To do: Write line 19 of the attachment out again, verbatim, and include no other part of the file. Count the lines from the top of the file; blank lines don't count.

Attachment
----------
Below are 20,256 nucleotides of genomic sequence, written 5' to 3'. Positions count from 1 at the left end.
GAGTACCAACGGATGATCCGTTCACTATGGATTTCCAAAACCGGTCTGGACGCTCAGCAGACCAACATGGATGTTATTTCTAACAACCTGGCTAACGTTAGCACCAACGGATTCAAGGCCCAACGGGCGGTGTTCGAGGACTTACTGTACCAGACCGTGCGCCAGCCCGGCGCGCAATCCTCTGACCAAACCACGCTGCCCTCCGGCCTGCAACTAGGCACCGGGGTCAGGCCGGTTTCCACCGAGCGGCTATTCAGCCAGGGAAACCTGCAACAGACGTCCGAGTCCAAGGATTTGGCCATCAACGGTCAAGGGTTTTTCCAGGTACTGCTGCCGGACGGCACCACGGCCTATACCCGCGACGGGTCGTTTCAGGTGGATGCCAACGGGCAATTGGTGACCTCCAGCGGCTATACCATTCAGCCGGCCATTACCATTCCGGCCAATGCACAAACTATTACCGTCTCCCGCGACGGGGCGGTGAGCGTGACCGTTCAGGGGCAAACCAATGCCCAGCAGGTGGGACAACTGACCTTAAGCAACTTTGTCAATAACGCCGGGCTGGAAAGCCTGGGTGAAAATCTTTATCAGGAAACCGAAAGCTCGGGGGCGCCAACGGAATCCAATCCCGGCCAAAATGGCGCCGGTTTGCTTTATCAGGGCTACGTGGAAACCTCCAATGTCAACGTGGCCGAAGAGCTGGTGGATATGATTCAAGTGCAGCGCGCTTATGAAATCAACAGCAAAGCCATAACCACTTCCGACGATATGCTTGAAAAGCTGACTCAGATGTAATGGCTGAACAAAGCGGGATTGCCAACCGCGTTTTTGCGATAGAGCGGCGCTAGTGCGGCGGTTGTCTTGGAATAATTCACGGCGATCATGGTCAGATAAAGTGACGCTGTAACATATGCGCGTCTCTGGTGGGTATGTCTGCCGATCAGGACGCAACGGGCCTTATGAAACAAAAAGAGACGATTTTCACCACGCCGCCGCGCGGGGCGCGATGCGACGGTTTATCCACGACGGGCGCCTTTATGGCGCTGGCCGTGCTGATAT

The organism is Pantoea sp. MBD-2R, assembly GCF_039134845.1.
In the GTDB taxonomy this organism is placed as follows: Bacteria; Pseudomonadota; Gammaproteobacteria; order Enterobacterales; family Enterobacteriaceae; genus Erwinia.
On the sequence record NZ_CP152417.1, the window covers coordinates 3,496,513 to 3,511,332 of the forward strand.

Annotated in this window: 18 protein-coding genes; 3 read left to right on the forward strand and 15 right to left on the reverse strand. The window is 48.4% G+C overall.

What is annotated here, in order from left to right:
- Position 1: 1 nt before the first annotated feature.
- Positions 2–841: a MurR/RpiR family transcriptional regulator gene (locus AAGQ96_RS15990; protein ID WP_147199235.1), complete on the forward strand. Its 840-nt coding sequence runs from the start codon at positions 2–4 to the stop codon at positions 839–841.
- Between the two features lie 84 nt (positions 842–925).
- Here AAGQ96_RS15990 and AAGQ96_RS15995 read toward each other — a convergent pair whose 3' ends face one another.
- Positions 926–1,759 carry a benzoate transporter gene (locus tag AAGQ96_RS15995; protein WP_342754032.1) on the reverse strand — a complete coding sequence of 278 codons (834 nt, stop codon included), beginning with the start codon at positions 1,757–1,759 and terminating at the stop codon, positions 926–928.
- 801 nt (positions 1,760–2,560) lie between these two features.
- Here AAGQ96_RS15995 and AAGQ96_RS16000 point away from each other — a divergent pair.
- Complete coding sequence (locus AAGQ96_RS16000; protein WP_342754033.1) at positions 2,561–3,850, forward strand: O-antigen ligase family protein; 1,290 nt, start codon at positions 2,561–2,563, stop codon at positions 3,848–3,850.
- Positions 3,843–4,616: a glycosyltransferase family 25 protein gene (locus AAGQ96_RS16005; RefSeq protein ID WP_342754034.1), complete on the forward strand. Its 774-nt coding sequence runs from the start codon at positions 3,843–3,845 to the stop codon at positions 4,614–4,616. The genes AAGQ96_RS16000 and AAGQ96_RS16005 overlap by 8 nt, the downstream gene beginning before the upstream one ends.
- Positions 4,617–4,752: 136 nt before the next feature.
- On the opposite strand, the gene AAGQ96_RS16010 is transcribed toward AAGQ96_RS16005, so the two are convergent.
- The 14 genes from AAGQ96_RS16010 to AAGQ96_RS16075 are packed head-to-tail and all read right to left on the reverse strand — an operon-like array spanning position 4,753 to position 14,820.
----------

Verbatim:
- The 14 genes from AAGQ96_RS16010 to AAGQ96_RS16075 are packed head-to-tail and all read right to left on the reverse strand — an operon-like array spanning position 4,753 to position 14,820.